Power loss is a primary issue: Power lines are down; lights, and heat (winter), and air-conditioning (summer) are lost; and appliances are out of service.
There is a lack of shelter.
Security concerns result from a lack of lighting, which also necessitates curfews.
Roads are blocked by trees, utility poles, and debris, which must be removed.
Nonworking traffic lights cause massive traffic jams.
Homes must be searched; access is often hindered by trees, utility poles, and other objects.
The demand for EMS services increases.
Generators are needed to provide temporary power and lighting. Their use creates carbon monoxide hazards.
Accountability is a major issue.
Water, food, fuel, and shelter must be provided.
One major difference between hurricanes and ice storms is that hurricanes generally cause additional destruction to homes and businesses. Be prepared for the weather; have sufficient warm clothing.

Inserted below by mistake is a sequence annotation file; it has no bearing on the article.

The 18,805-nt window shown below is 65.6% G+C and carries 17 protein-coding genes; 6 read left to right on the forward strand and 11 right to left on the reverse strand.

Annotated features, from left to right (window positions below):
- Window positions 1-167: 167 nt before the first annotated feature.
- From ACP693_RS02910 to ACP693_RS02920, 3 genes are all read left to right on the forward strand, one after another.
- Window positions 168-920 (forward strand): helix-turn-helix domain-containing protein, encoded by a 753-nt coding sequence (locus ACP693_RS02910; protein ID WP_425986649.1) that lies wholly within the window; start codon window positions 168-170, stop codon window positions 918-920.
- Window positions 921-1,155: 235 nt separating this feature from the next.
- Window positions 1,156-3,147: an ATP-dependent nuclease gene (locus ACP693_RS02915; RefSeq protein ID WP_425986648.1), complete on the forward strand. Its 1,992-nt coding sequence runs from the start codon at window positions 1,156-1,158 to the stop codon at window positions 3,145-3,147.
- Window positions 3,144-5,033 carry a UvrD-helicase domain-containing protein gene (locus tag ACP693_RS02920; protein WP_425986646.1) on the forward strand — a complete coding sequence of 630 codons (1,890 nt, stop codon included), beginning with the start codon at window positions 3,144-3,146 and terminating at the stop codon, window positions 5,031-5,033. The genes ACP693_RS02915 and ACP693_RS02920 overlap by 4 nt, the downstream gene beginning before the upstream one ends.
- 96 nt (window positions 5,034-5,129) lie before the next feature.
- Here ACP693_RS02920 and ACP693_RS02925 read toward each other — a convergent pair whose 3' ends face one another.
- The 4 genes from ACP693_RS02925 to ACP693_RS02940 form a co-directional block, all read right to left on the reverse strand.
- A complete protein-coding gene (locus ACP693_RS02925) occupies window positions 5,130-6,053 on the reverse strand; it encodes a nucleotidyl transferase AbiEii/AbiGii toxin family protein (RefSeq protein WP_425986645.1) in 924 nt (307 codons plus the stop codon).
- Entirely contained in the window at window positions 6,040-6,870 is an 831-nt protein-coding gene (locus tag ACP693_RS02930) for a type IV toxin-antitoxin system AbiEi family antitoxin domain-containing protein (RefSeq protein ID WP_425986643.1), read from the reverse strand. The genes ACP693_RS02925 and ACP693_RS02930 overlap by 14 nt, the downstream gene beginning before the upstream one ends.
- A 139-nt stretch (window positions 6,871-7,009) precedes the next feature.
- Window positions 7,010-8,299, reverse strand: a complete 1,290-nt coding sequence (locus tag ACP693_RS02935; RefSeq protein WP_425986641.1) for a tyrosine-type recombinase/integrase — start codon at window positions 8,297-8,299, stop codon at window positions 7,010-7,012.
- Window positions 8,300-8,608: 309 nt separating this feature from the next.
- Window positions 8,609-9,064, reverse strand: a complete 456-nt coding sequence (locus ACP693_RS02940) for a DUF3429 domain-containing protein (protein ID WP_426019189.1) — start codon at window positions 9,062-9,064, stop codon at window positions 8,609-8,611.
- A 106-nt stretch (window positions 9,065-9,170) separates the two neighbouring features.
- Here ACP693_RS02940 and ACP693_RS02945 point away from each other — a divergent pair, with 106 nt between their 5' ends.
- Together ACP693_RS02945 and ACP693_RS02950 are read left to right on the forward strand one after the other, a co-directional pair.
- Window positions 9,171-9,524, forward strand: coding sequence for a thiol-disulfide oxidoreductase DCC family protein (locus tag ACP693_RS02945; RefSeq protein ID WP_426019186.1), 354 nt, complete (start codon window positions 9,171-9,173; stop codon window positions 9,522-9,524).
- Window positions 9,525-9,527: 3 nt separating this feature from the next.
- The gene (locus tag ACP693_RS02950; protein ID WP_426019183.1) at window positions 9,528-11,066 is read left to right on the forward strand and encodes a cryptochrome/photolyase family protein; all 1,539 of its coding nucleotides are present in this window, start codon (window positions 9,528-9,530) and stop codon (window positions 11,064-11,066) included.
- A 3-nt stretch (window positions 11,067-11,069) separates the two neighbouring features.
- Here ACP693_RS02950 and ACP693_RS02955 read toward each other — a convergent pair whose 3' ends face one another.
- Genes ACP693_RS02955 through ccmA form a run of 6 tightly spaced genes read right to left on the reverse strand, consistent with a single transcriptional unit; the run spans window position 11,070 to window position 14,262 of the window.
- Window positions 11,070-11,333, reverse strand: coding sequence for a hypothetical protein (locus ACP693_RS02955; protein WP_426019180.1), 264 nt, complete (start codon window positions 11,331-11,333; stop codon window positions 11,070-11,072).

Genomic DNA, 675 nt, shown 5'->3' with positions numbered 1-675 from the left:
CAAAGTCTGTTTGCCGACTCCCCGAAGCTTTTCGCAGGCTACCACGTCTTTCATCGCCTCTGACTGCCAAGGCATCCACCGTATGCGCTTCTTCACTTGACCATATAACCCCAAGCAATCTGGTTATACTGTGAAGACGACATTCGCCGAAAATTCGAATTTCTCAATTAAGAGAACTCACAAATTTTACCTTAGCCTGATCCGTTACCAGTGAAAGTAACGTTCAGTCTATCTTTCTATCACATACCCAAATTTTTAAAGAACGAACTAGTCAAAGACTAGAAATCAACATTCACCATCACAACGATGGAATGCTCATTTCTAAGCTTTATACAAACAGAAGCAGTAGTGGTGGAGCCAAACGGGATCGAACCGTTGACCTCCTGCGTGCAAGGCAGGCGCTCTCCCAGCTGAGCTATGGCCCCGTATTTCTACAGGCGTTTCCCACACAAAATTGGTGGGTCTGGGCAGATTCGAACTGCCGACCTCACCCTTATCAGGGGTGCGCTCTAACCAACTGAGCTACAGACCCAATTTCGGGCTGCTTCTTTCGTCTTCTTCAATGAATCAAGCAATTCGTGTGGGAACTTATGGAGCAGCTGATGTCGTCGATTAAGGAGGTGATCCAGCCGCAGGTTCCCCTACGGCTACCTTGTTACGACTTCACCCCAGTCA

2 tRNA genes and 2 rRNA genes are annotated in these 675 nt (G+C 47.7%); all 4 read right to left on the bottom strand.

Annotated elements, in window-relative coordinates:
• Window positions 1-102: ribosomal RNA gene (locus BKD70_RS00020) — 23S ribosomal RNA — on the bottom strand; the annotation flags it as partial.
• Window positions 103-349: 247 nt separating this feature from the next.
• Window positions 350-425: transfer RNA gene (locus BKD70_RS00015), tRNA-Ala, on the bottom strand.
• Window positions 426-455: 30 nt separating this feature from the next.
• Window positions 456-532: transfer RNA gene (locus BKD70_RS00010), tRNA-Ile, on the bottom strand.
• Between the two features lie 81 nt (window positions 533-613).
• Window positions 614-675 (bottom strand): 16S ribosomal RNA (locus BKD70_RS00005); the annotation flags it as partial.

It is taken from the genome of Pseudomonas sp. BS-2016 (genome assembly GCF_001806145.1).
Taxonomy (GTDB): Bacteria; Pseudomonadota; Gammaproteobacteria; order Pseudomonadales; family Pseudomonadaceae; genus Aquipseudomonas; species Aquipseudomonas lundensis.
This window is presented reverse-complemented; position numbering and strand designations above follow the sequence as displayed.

During all operations involving natural disasters, there are always lessons learned or reinforced, such as those below noted during our response to the Upstate New York ice storm:
Use your firefighting personal protective equipment; bunker gear is extremely beneficial during severe weather conditions.
Four-wheel-drive vehicles are a must. They are needed to handle the snow- and ice-covered roads.
Generators, portable lighting, dewatering pumps and accessories, chainsaws, shovels, and extra equipment are essential.